Nomura chief steps down over scandal

Nomura chief steps down over scandal

TOKYO - Agence France-Presse
Nomura chief steps down over scandal

Nomura Holdings chief executive Kenichi Watanabe (R) bows at the start of a news conference announcing his demotion next to his successor Koji Nagai (L). EPA photo

The head of Japan’s biggest securities firm resigned yesterday in the wake of an embarrassing insider trading scandal, part of a widening national probe into the widespread practice.

Nomura Holdings’ Chief Executive Kenichi Watanabe will step down as of July 31, while Takumi Shibata, Nomura’s chief operating officer, will also leave his post, the company said in a statement.

Watanabe vowed last month he would not resign after Nomura released the findings of a damning report that revealed some employees had been leaking material information to clients. But yesterday, he stepped aside to be replaced by Koji Nagai, president of Nomura Securities. “I wanted to see that measures for improvement to address the matters pointed out (by authorities) and other additional measures are put in place,” Watanabe told a press briefing in Tokyo. The news comes as Japanese authorities are carrying out a wide-ranging probe into insider trading which, although illegal in Japan, is widespread and carries only token fines. Separately yesterday, Nomura said net profit in its fiscal first quarter to June shrank 89.4 percent to 1.89 billion yen ($24.19 million) owing to lower retail and wholesale trading business.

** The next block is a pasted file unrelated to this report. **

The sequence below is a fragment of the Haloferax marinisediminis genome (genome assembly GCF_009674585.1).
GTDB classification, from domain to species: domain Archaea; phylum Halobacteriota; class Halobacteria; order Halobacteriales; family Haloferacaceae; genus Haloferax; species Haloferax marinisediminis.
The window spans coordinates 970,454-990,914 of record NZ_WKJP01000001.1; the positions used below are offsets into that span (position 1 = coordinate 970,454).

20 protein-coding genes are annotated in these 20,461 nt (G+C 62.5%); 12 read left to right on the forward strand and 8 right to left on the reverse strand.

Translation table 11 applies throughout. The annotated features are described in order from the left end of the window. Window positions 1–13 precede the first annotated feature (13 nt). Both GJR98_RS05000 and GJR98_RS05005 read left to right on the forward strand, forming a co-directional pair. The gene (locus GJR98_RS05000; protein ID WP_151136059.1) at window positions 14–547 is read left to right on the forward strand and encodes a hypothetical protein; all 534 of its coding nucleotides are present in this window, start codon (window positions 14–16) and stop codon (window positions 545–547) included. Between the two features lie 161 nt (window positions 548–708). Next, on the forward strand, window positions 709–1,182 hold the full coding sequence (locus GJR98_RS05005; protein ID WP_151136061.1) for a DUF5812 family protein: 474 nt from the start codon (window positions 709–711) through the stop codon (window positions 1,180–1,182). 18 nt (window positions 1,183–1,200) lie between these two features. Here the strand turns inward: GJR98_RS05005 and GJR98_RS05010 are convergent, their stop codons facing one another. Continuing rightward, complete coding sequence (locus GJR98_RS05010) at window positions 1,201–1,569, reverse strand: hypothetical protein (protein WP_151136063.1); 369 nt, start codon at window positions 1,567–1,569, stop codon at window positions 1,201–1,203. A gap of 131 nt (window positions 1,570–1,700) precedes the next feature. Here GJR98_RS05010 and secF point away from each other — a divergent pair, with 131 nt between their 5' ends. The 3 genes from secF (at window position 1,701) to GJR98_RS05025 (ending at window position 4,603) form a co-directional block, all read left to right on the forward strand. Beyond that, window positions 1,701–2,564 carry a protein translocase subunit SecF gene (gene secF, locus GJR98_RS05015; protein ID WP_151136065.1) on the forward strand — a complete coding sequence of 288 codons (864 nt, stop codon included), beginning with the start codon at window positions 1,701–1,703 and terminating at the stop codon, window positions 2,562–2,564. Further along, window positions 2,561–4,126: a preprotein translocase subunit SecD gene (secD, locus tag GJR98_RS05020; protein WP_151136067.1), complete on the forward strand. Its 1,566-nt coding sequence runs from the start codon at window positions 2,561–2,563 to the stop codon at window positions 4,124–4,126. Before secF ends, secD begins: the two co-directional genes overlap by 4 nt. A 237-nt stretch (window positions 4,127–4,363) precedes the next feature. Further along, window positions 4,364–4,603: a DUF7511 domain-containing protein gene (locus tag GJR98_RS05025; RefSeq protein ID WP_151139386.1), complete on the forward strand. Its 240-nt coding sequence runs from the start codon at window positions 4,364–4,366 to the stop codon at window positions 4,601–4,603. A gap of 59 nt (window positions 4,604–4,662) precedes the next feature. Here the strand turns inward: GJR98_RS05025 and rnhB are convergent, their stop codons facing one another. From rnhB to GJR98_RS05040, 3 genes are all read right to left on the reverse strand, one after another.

Revenue was 12 percent higher year-on-year at 369.3 billion yen, it said. Watanabe and the firm’s other top executives decided drastic action was needed to regain clients’ trust, according to earlier press reports, including the leading Nikkei business daily. Scandal-hit Nomura has reportedly been dumped from several bond and share sales including the government’s planned sale of its stake in Japan Tobacco and once-bankrupt Japan Airlines’ expected share offering later this year. The firm report said Japan’s biggest brokerage was overrun with “serious systemic defects that would erode confidence in (Nomura) as a securities company.”

Japan, Nomura